Q: How do you see art as a way to document the history and the customs and cultures of people? (Question from “Arte Realizzata”)
A: Certainly, art from the past gives us clues about life in the past, but I believe it does more. It reveals our shared humanity.
In one of my favorite books, Reclaiming Art in the Age of Artifice: A treatise, Critique, and Call to Action, JF Martel states that “… what the Modern west calls art is the direct result of a basic human drive, an inborn expressivity that is inextricably bound with creative imagination. It is less the product of culture than a process manifesting through the cultural sphere. One could go so far as to argue that art must exist in order for culture to emerge in the first place.”
The art that is left to us through history gives a glimpse of our shared humanity across time and across cultures. We get to see a forgotten part of ourselves, something reaching deeper into what it means to be human.
Comments are welcome!
* an ongoing series of quotations – mostly from artists, to artists – that offers wisdom, inspiration, and advice for the sometimes lonely road we are on.
Sunday of Carnival, the parade begins. For a whole day of celebration in music and dance, people can express their hope and fears, revive their myths and escape to a reality far from everyday life.
Thousands of spectators arrive from different parts if Bolivia and other countries. Filling the streets, they straddle benches, window ledges, balconies, cats and eve hang from walls or roofs to witness the entrance of the Carnival. Thus is the magnificent parade when Carnival makes its official entry into Oruro. The comparsas (dance troupes) dance to music for20 blocks, nearly eight lies, to the Church of the Virgin of Socavón (Virgin of the Mine). Each tries to out do the next in the brilliance of their costumes, the energy of their dancing and the power of their music. All their efforts are dedicated to the Virgin whose shrine is found on the hill called Pie de Gallo.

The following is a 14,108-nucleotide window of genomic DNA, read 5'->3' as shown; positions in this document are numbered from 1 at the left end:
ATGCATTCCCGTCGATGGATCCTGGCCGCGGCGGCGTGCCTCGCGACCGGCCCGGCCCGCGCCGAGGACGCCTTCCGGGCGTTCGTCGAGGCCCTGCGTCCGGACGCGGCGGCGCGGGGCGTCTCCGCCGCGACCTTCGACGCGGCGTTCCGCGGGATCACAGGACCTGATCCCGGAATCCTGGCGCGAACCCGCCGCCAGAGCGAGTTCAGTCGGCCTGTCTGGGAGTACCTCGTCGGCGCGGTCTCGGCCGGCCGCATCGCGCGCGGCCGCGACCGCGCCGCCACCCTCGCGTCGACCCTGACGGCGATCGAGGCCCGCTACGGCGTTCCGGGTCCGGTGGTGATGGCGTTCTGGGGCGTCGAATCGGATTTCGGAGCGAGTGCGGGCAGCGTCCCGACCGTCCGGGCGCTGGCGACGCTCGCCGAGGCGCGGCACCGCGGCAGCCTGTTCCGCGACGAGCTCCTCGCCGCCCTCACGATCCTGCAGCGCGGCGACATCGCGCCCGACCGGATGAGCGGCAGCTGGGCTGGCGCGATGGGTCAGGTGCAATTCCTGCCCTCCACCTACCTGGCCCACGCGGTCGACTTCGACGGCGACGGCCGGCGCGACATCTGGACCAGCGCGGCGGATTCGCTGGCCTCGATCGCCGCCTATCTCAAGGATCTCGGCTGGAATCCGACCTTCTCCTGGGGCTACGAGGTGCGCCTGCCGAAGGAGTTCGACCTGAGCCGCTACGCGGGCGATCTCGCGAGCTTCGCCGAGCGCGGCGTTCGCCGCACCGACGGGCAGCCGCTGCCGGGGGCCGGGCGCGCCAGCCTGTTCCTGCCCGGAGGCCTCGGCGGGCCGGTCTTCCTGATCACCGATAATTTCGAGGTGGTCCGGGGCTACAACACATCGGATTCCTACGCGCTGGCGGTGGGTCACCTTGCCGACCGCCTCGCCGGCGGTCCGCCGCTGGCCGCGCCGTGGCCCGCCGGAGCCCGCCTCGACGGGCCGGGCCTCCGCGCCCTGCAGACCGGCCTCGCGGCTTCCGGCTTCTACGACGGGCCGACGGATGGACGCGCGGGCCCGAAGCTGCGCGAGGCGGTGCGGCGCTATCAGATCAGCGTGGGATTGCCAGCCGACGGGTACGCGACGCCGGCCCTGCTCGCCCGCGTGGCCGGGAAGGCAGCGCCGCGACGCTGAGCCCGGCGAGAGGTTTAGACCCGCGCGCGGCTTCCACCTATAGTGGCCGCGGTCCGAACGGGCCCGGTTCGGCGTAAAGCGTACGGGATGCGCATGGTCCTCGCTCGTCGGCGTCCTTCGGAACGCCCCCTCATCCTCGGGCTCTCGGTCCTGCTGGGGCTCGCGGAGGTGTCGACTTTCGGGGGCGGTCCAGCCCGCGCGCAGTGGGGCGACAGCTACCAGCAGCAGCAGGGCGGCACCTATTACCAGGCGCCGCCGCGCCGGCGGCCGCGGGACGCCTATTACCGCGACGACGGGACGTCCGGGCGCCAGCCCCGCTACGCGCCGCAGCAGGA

If there are thousands of spectators, there are also thousands of dancers from the city and other parts of the country. Among the most remarkable are the Diablos and Morenos which count for eight of the 40 or 50 participating groups. Keeping in mind that the smallest troupes have between 30 and 50 embers and the largest between 200 and 300, it is possible to calculate the number of dancers and imagine the spectacle.
… Each dance recalls a particular aspect of life in the Andes. Lifted from different periods and places, the dances offer a rich interpretation of historical events, creating an imaginative mythology for Oruro.
… Carnival blends indigenous beliefs and rituals with those introduced by the Spaniards. Both systems of belief have undergone transformations, each making allowance for the other, either through necessity or familiarity. The Christianity fought from Europe becomes loaded with new meanings while the myths and customs of the Andes accommodate their language and creativity to the reality of their conquered world. The process can be seen as a struggle culminating in a ‘mestizaje’ or new cultural mix.
El Carnaval de Oruro by Manuel Vargas in Mascaras de los Andes Bolivianos, Editorial Quipus and Banco Mercantil
Comments are welcome!